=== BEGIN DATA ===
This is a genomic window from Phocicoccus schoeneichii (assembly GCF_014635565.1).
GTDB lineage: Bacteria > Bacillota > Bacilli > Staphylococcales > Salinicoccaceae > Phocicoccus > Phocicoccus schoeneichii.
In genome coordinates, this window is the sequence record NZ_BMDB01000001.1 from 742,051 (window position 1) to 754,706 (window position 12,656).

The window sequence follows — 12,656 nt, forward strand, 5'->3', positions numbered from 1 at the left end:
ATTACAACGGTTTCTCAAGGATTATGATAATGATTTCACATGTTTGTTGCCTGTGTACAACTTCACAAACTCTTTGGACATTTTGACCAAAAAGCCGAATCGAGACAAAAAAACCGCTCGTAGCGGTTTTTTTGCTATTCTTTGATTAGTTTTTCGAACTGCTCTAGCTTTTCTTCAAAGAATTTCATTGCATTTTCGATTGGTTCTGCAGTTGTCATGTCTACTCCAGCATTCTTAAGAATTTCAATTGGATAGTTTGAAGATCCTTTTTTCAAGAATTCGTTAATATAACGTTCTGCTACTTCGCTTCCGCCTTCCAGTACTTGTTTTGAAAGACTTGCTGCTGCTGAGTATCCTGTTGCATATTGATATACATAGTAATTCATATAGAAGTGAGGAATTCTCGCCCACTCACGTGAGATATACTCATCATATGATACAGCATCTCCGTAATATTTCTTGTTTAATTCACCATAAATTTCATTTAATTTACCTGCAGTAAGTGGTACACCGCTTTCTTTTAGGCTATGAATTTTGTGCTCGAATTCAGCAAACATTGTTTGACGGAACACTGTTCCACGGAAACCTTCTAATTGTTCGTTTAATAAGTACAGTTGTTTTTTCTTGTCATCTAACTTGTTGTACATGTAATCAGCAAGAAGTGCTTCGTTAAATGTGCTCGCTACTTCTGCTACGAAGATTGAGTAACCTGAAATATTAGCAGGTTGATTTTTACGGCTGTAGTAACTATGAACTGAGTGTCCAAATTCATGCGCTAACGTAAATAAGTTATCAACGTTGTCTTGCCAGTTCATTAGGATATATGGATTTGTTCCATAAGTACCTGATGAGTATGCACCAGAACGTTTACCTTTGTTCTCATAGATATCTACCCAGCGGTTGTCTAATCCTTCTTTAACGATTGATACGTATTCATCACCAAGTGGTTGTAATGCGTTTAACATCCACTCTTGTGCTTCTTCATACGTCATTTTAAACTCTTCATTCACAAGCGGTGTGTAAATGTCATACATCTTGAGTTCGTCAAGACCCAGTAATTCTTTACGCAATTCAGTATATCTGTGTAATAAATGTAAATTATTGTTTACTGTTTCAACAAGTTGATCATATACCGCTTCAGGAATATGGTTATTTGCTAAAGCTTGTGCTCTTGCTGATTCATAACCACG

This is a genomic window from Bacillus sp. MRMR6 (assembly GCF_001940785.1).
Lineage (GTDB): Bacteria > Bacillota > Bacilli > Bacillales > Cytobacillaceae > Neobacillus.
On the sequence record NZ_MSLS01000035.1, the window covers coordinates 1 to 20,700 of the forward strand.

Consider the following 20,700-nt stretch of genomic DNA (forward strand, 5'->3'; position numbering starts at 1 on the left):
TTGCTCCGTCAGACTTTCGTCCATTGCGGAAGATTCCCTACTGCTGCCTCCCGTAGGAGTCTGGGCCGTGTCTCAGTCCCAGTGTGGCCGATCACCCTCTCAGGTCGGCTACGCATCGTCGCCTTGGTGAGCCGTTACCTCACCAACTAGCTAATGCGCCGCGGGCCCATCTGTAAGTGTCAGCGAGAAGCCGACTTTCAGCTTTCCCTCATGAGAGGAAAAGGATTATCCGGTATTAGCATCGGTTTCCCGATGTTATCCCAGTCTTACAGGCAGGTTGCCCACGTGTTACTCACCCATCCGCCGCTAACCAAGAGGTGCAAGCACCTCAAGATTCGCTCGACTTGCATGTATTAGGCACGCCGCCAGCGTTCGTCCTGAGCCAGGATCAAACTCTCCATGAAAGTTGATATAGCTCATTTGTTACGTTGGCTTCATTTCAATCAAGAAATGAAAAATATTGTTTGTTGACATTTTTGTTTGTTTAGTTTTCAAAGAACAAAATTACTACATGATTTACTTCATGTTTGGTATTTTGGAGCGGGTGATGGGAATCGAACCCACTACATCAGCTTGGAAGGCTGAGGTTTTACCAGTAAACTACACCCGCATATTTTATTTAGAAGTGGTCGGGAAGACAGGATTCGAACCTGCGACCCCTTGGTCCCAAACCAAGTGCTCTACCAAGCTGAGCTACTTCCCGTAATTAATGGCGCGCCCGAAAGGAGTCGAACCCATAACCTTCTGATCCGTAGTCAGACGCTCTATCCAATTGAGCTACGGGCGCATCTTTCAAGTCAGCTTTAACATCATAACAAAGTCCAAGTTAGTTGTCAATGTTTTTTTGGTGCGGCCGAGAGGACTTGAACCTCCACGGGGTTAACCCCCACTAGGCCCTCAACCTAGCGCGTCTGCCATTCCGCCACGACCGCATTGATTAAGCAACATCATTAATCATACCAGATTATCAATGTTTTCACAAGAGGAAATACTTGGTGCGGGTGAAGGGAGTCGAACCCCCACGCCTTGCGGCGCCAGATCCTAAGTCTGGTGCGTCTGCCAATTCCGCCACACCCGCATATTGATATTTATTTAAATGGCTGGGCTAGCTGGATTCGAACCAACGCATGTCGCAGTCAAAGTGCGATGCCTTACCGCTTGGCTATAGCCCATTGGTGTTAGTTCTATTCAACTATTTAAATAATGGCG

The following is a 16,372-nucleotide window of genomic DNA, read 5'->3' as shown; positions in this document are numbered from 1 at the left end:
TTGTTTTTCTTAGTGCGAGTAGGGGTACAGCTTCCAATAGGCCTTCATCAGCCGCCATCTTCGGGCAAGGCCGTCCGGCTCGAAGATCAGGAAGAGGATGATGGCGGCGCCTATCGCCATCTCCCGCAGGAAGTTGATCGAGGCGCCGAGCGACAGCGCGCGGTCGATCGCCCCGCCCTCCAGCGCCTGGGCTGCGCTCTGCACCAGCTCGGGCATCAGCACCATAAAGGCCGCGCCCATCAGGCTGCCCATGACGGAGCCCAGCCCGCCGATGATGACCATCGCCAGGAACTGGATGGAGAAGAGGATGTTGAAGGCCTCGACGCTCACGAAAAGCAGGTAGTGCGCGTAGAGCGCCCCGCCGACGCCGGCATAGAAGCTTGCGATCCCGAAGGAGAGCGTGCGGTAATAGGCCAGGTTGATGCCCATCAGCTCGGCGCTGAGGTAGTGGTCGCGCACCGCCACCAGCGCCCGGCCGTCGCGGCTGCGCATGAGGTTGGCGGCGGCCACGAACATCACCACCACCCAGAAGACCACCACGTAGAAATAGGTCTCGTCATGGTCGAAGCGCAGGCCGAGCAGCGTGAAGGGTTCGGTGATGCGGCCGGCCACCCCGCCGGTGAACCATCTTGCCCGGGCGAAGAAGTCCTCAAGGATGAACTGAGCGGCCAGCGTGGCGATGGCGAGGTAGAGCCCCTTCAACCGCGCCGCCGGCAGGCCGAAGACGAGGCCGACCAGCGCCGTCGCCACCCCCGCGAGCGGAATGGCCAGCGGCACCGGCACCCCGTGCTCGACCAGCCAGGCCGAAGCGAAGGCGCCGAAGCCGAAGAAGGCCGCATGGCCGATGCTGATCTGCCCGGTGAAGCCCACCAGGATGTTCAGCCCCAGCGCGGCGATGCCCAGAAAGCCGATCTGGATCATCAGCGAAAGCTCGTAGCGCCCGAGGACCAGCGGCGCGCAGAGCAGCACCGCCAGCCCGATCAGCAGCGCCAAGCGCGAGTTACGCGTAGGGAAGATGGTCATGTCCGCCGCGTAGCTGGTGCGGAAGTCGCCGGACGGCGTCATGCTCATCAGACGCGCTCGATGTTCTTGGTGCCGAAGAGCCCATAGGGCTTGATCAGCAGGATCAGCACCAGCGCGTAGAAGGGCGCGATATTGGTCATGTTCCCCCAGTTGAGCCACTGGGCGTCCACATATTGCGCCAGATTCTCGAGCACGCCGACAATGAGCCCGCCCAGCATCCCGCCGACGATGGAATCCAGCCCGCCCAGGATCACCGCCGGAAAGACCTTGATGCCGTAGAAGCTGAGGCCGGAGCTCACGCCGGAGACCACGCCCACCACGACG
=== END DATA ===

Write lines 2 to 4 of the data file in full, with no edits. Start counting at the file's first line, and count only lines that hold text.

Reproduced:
GTDB lineage: Bacteria > Bacillota > Bacilli > Staphylococcales > Salinicoccaceae > Phocicoccus > Phocicoccus schoeneichii.
In genome coordinates, this window is the sequence record NZ_BMDB01000001.1 from 742,051 (window position 1) to 754,706 (window position 12,656).

The window sequence follows — 12,656 nt, forward strand, 5'->3', positions numbered from 1 at the left end: